Recently there has been an item in the news regarding a certain menu selection at NBC’s Corporate Headquarters in NYC, aka “30 Rock.” On February 1st, workers at 30 Rock went into the commissary to find that day’s offerings to be a celebration of Black Culture with a menu consisting of fried chicken, collard greens and black eyed peas. A small firestorm then was started, led by Questlove the drummer for the Hip Hop group, the Roots, crying out that this menu was racist. NBC, in typical corporate response, had the menu removed and apologized to those who may be offended.
Here is the ironic part, the cook who wrote the menu, is an African American Woman who has begged NBC for years to allow her to create this menu to kick off Black History Month. Asked if she understood why some people might find her menu concept offensive, Calhoun said, "I don't understand it at all. It's what I eat." (Here is the link http://www.nypost.com/p/news/local/manhattan/nbc_lost_soul_UM3zLz05eb8QDjm6JsbNwK#ixzz0ehJrjlNZ).
Have we gotten to the point where this country is so afraid of setting off a race war and having Al Sharpton march down Broadway that to even dare suggest that a certain type of cuisine is common to the African American culture is enough to label something “racist?”
When I lived in NYC, I would occasionally eat at establishments that served what they described as “Traditional Southern African American Cuisine.” They were also known as “Soul Food” joints as well. The owners there took pride in taking recipes from their parents and grandparents and bringing them to the masses. Amazing fried chicken, BBQ Ribs, collard greens, sweet potato pie and cornbread that was so moist and delicious I have spent years trying to duplicate it in my own kitchen with no success. Does this make the proprietors of these establishments “sellouts” for catering to the stereotype of black cuisine? Would that make me a bigot for buying into these stereotypes? This is so silly.
Much like myself and most other Italian Americans I know who have their own meatball and pasta sauce recipes, I have Black friends who have family fried chicken and cornbread recipes. Yet, why is it an insult to identify that type of food with the black community? Cuisine is something that ever ethnic group under the sun has pride in as part of their culture. “Soul Food” is, and should be, no exception.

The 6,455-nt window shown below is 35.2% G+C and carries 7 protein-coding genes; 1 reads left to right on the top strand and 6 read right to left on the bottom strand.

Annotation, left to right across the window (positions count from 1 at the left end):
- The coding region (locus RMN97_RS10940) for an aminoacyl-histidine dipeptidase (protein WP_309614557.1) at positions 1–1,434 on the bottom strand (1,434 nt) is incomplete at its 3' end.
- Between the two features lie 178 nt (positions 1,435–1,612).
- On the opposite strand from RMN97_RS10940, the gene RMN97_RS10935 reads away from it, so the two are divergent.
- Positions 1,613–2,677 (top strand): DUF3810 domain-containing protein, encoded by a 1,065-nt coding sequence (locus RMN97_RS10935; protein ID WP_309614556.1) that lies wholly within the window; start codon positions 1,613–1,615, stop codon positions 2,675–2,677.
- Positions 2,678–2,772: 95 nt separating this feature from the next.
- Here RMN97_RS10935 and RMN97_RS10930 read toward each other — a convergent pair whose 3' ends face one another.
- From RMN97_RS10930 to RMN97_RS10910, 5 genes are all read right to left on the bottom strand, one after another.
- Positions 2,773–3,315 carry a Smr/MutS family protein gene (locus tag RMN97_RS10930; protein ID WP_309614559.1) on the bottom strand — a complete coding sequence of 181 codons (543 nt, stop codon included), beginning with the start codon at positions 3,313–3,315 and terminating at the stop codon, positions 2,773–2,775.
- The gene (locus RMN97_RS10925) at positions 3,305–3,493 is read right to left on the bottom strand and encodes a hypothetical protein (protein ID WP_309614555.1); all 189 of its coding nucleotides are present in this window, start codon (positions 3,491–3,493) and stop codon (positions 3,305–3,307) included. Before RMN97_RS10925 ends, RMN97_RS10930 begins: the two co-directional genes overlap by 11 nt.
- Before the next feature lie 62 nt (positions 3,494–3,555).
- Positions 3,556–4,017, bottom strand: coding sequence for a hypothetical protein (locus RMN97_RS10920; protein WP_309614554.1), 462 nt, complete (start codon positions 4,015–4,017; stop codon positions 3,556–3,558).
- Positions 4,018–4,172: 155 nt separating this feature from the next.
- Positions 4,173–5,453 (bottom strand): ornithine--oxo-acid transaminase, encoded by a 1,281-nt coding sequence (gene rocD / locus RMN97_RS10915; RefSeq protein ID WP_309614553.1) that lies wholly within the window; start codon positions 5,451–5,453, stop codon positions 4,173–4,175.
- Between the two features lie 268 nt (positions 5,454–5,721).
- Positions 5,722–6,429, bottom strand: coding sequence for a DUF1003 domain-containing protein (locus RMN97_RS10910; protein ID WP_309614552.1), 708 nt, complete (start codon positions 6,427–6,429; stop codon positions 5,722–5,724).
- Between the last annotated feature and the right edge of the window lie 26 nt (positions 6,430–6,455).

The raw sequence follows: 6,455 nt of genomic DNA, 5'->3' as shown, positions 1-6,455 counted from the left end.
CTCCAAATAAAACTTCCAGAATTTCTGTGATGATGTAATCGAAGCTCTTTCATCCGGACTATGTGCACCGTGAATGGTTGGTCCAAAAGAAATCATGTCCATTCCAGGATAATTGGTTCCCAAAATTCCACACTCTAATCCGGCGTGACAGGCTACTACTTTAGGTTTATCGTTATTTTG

This whole event reminded me as to why I never liked Tiger Woods even before this latest charade of him going into rehab to “cure” some bullshit sexual addiction disorder. Back in 1998, there was a huge controversy that ensued when a fellow golfer by the name of Fuzzy Zoeller wondered aloud if as winner of the Masters Golf Tournament, he will have on the menu the next year “Fried Chicken and Collard Greens.” A huge firestorm erupted and Fuzzy was pretty much placed on the same level as David Duke as an unmitigated racist. Tiger could have saved this guy (who by all accounts was well liked in the tour and was known for having a good sense of humor) by simply stating “Well, yeah, I do eat that food. What is the big deal?” Instead, Tiger said nothing as Fuzzy’s career pretty much went down the toilet for making a joke. I remember at the time thinking, what if an Italian had won that tourney and Fuzzy said “I guess we are having Eggplant Parmagian and Cannollis.” I do not think anyone would have remembered 5 minutes later. Tiger, like the rest of the knee-jerk media, bought into the belief that there is no such thing as Black Cuisine and anyone who thinks just because we share the same skin color and perhaps background might like the same food…well, then shame on you for being ignorant.
I do not, nor would I ever, question that there is still racism alive in this country. Yet, when trivial items like this come up and people brand it as “racist”, it devalues the word. I think this country has gone so far in the politically correct spectrum that it is having the opposite effect: it is breeding intolerance instead of tolerance. Forums no longer exist publically that can allow honest dialogues between different cultures. People who have access to the public are too scared to get the scarlet “R” for “Racist” being branded on them. Corporations will drop to their knees, and fire off public apologies and censors at the slightest threat of boycotts for sponsoring something that may have even the slightest connection to a racial controversial topic.
It seems that our society just becomes more fractured as the years progress with more and more labels being created: African American, Latino, Gay, Straight, Right Wing, Left Wing, Red State, Blue State, Pro-Life, Pro-Choice, Liberal, Conservative, East Coast, West Coast, Southerner, etc. Sadly, I always thought that as part of the first generation of Americans born into an integrated society that we would move farther away from being identified from where our ancestors came and closer to all of us being identified as just “American.”